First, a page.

I ask because if you are reading this, you are almost certainly already a theatre lover and we want to try and protect the things we love.
I’m confident you love theatre because, after all, you have downloaded the Stagedoor app, and in the months and weeks before the theatre shutdown you almost certainly bought theatre tickets. Over the years theatre will have given you, just as it has given me, many hours of pleasure. But it will also have made you look at the world differently and think about the lives of people that in real life you may never encounter.
Theatre is a giant empathy machine, it helps us understand each other. We may never howl like King Lear on the blasted heath or plot murder like the Macbeths, but if you have watched their stories unfold in great revivals you will understand some of the reasons why they act in the way they do. You will have insight.
Ian McKellen as King Lear in the West End 2018. Photo by Johan Persson
I have been lucky enough to experience nights in the theatre that have changed me, and I’m sure you have too. But the catastrophe facing theatre is so huge that without a government injection of cash theatre will not survive. I’m not crying wolf, the threat is real and it is imminent. Theatre is in big trouble. Without help from the government, which at the moment shows no sign of acting, there will be boarded up theatres on Shaftesbury Avenue and many of our favourite neighbourhood theatres - whether that’s The Yard or the Finborough, Battersea Arts Centre or the Kiln, the Bush or the Young Vic - will go into administration.
Many of these theatres do far more than simply put on shows. They play a crucial role in supporting local communities and helping those communities to have agency. Theatre doors may have been closed to theatre-goers during the pandemic but theatres have not been idle: workshops have been making PPE, theatre-makers have been delivering food parcels, using the creativity and flexibility of artists to connect with the isolated and vulnerable.
Family business "Carry On Costumes" making PPE.
Already theatres across the country are issuing redundancy notices to staff and with 70% of theatre’s workforce—the actors, the designers, the wig-makers, the writers, the sound and lighting designers, the directors and stage managers—working as freelancers, when the self-employed income support scheme ends in August many will be forced not just to seek alternative employment but an alternative career. These people, talented, skilled and dedicated, will leave a massive hole in an industry where every part is connected and which is a deeply networked nationwide ecology. Like the butterfly flapping its wings, the loss of a theatre in Plymouth or Southampton or Newcastle will impact on what happens in London and vice versa.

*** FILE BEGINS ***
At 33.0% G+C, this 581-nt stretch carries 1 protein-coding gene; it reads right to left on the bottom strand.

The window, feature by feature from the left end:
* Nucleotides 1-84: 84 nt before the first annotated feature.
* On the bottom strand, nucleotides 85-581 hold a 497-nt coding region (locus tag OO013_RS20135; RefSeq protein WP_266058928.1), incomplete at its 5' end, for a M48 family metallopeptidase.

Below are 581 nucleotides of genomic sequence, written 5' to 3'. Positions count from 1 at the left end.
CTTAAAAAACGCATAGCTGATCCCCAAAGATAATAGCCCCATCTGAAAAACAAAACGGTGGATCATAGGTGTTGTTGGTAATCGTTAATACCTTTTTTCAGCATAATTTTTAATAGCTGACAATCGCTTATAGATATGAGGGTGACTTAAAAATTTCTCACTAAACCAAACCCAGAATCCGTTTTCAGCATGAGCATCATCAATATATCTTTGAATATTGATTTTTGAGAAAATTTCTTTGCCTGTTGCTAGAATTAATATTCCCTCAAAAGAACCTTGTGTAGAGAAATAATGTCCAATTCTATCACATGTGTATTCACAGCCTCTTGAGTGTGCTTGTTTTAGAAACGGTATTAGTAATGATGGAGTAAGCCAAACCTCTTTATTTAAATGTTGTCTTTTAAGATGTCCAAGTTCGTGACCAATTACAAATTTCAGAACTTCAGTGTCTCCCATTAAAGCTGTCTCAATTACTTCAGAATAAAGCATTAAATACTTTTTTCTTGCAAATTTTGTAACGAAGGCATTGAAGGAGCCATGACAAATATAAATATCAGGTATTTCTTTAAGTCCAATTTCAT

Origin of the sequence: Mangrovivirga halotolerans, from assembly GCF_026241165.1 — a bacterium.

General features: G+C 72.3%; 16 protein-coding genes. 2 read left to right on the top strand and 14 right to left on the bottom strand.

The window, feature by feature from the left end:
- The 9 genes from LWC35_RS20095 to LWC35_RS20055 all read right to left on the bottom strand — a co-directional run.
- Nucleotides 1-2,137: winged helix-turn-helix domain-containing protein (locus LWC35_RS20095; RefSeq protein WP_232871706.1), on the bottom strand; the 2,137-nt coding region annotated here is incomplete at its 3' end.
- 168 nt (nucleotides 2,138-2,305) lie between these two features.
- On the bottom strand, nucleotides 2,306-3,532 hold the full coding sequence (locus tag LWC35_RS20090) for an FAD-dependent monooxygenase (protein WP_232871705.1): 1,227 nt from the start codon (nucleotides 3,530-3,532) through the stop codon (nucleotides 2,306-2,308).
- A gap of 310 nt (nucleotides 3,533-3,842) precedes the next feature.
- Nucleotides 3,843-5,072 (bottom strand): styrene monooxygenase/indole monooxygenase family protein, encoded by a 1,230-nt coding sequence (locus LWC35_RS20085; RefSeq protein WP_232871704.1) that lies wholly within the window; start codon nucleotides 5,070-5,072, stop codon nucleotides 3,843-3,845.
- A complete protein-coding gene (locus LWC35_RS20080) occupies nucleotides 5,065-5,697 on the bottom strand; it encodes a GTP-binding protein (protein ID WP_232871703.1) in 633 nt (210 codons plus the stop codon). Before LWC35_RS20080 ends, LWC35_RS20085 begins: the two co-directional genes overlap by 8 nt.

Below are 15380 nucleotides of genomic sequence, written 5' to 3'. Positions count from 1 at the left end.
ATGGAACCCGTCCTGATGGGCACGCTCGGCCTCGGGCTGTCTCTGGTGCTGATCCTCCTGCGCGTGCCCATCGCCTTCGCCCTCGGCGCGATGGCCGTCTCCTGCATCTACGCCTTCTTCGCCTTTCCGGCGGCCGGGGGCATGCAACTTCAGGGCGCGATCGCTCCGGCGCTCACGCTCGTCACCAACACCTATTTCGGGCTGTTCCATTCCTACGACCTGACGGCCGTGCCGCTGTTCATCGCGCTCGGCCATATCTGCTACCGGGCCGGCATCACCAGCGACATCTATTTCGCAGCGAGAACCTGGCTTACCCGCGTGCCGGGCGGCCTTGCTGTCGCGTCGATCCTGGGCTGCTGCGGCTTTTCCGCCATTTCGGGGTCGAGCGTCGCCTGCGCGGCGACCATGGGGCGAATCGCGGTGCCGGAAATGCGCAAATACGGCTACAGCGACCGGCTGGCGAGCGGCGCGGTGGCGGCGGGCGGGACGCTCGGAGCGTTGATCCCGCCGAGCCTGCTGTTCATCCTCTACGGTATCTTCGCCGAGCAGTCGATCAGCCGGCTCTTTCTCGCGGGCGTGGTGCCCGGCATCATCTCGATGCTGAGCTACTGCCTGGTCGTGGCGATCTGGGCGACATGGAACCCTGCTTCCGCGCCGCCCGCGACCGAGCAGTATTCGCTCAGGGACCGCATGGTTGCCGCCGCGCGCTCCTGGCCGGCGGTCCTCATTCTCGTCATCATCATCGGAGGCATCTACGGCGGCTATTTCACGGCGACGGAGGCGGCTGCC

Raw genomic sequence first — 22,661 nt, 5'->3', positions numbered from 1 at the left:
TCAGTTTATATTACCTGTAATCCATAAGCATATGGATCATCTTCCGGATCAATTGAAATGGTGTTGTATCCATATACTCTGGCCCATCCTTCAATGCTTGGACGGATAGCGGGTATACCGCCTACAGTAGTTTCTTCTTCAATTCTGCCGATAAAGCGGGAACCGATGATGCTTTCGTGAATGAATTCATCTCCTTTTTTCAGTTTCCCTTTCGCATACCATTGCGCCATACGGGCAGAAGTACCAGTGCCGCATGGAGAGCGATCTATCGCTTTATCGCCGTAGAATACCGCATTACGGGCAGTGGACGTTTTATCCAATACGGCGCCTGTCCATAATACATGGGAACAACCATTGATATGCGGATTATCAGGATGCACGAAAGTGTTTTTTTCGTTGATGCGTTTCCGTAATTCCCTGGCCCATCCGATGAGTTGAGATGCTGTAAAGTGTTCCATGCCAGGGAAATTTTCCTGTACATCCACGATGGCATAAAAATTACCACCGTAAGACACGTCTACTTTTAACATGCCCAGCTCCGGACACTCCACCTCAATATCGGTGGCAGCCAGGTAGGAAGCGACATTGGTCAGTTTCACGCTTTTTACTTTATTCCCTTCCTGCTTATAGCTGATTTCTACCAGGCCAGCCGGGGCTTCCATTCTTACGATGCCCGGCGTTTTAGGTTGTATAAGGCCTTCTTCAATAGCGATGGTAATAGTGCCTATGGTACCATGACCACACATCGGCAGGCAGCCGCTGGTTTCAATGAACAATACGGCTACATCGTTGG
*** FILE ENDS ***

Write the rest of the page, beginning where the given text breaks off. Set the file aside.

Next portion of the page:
There’s more. If you’ve spent lockdown gorging on TV series such as Normal People or Succession or Quiz, it’s worth remembering that without theatre and a subsidised sector that nurtures all kinds of creative talent those shows would never have reached your screens. There is a pipeline of British theatre talent that leads directly to your screen, and many who work in theatre cross subsidise their often poorly paid theatre work with TV work. But the one doesn’t exist without the other. Without theatre and the way it supports and develops people’s careers our screens would go blank.
Phoebe Waller-Bridge in Fleabag which started it's life at Edinburgh Fringe in 2013.
So, if theatre has given you and your families and friends pleasure over the years then there are a few ways in which you can try to help theatre:
1) Make whatever size of donation you can afford to a theatre or company whose work you love.
Millions of us are enjoying the weekly National Theatre at Home screenings entirely for free, seeing shows that we would have paid for a ticket to see in the theatre. You don’t have to donate to the NT, because as I’ve said above about theatre being connected, when you donate to the theatre of your choice your donation will impact on the whole sector.
Other ways that you can help is by buying tickets for productions that are already scheduled for next year. For example, the Regent’s Park Open Air Theatre has rescheduled its entire cancelled 2020 season to the same dates next year. Tickets are already on sale and buying them is a way of paying forward and ensuring that the creatives, and in some cases already cast actors, know that they will have work next year.
2) Put pressure on the government
Donations are important but the most crucial thing that we can all do is try and put pressure on the government by writing to our MPs and tell them about the very genuine crisis facing the theatre industry and asking them if they appreciate the contribution that theatre makes to the treasury but also the contribution it makes to our national life and our sense of who we are as a nation and as individuals.
Whatever the party your MP belongs to they will listen to their constituents because they want to be re-elected.
If you are not sure about the facts and figures the Freelancers Make Theatre Work has plenty of facts and figures including a template letter for you to send you your MP (the site provides a handy way of finding your MP’s contact details), and the Public Campaign for the Arts offers similar resources.
Writing to your MP –email is good, an old fashioned letter with a stamp even better– requires minimal effort. We know that this is a government alert to public opinion and if enough of us do it a small gesture may have a big impact. Doing it is a way of proving that you really do love theatre.
The next National Theatre At Home live stream will be Les Blancs on Thu 2 Jul at 7pm. You can find links to watch and to donate here.
Want to support other venues and companies? You can browse all the online theatre available to watch in our Streamdoor guide.
Cover Photo: Le Gateau Chocolat in The Way Out by Battersea Arts Centre.